It is Eating Disorders Awareness Week: Identify the Problem and Get Help
This week is the 39th Eating Disorders Awareness Week (EDAW). This year, the focus is Strength through Experience and Knowledge by recognizing It’s Time for Change. As a medical provider who is passionate about physical and mental health, and someone who has personally suffered with disordered eating, I stand with the National Eating
Disorders Association (NEDA) by stating that it is time for change, awareness, education, and ending the stigma.
Not all eating disorders look the same, although people group the vision of disordered eating with an underweight emaciated female the truth is that under 6% of people with an eating disorder (ED) are underweight, and 1 in 2 people with an ED feel as if they do not deserve help because they are not “sick enough.”
There are various types of ED’s with the most common including anorexia, bulimia, binge eating, AFRID, OSFED. Often, individuals suffer a combination of these diagnoses. The cause of ED’s is unknown but is found to be caused by several factors such as sociocultural (weight stigma, stereotyping, or bullying), psychological (perfectionism, body image dissatisfaction), and biological (a close relative with an ED, history of dieting). Eating disorders are not a choice, but rather are a complex psychiatric and medical illness that can develop and/or relapse at any age.
A few pertinent statistics provided by NEDA include:
- Young people with anorexia have 10x the risk of dying compared to their peers.
- Males represent 25% of individuals with anorexia.
- Binge eating disorders are more common than breast cancer, HIV, and schizophrenia, and is 3x more common than anorexia and bulimia combined.
- The largest known contributor to ED’s is sociocultural idealization of thinness.
- 40-60% of elementary school aged girls from ages 6-12 are concerned about becoming fat.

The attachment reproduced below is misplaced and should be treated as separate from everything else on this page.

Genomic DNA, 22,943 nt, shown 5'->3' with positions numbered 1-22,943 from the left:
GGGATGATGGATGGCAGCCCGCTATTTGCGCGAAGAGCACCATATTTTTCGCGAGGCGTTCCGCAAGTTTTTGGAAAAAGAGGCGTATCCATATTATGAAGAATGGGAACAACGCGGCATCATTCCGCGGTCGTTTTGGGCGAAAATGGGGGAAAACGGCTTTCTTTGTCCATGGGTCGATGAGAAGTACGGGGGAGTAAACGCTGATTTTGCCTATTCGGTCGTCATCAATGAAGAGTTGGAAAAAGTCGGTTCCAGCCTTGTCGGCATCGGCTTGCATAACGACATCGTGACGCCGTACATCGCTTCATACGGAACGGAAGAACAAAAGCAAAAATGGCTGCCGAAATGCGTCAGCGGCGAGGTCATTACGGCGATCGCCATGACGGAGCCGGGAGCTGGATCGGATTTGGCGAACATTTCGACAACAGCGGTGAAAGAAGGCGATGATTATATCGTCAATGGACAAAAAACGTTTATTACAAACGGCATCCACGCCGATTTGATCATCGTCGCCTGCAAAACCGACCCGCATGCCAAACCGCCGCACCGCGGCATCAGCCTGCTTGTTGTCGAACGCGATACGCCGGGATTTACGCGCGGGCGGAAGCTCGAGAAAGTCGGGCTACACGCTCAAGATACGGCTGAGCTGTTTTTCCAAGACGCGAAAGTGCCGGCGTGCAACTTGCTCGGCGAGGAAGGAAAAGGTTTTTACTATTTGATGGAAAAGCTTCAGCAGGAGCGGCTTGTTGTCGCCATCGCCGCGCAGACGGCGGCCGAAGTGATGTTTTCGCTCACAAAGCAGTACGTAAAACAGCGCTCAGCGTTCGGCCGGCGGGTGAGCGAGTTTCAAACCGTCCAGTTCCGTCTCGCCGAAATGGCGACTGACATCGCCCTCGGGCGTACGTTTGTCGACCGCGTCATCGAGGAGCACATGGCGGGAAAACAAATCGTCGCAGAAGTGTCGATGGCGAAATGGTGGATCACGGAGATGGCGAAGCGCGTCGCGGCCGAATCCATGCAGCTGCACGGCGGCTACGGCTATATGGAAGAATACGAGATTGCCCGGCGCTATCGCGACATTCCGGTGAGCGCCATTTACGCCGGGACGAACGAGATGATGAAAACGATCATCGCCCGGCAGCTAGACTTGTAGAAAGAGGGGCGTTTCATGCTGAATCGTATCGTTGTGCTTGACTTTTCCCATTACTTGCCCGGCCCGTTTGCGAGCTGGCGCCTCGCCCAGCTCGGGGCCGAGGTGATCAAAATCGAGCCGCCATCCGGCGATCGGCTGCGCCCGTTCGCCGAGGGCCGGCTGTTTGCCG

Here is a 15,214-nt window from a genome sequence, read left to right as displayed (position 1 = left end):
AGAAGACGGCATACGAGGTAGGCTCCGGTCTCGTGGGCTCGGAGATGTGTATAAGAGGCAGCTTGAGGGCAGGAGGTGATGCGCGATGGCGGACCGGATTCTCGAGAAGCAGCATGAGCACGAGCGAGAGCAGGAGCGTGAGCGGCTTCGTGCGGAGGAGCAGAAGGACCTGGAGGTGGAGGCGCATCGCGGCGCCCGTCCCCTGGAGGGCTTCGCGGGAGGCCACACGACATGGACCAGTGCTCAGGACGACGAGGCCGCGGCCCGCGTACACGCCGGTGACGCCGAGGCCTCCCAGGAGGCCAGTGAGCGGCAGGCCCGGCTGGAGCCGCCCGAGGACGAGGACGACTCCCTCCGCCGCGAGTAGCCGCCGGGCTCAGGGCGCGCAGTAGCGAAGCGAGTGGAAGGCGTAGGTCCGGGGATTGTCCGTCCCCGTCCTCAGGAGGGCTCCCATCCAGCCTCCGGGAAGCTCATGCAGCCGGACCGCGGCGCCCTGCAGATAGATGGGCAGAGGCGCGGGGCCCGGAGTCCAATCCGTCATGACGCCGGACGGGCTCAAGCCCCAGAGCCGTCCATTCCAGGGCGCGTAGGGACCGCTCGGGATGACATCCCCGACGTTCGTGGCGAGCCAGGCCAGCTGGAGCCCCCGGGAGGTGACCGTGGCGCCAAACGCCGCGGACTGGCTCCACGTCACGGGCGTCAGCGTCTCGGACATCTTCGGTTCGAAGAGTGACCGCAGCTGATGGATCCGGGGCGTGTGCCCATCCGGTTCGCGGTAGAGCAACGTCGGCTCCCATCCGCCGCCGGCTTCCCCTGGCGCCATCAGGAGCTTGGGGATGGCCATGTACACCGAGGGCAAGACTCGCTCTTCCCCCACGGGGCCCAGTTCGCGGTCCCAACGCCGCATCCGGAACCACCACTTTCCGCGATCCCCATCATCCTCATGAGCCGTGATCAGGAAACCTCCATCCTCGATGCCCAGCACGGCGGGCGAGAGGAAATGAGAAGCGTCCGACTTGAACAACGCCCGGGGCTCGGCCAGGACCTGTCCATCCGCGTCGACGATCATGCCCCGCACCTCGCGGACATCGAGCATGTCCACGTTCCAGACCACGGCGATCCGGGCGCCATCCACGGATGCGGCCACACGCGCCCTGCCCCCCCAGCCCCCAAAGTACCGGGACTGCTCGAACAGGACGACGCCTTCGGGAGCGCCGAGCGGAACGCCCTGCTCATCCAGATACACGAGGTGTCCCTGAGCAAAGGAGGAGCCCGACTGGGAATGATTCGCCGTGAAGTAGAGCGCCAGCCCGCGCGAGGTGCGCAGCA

- 97% of individuals with an ED have a co-occurring condition such as a mood disorder, anxiety, depression, OCD, PTSD, or substance abuse disorder.
- Over 80% of teenagers are trying to lose weight.
- Black teenagers are 50% more likely than white teenagers to experience bulimic behavior.
- Low-income teenage girls are 153% more likely to be bulimic than wealthy teenage girls.
Some warning signs of ED could include but not be limited to, dieting, low self-esteem, extreme concern with body or shape, gastrointestinal complaints, preoccupation with food, weight changes, skipping meals, isolation, excessive exercise, eating in secret, or leaving meals to use the restroom.
This week Delaware’s General Assembly signed the Eating Disorder Awareness and Prevention Week into law, and in March of 2022 Delaware also declared March Eating Disorder Prevention and Awareness Month. Both changes are a step in the right direction to advance our recognition, raise our awareness, and end the stigma of disordered eating.
To learn more about ED’s and to find ways to get involved or to find free or low-cost support take advantage of the NEDA website, Mental Health Delaware, as well as Eating Disorder Hope.
If you are a medical provider, you can implement the screening tool for ED’s in addition to using eating disorder guidelines.
The reality is that ED’s have the second highest mortality rate of all mental health disorders only surpassed by opioid use disorders. As a whole, lets further our education, awareness, and join as one to end the stigma of disordered eating. Together, the Time for Change can be now.
If you or someone you know needs help, our Mental Health Department offers help and support for patients with Eating Disorders. To make an appointment, visit our Mental Health site or fill out an Appointment Request Form now.
NEDA. National Eating Disorders Association. (2022, August 19). Retrieved March 2, 2023, from https://www.nationaleatingdisorders.org/
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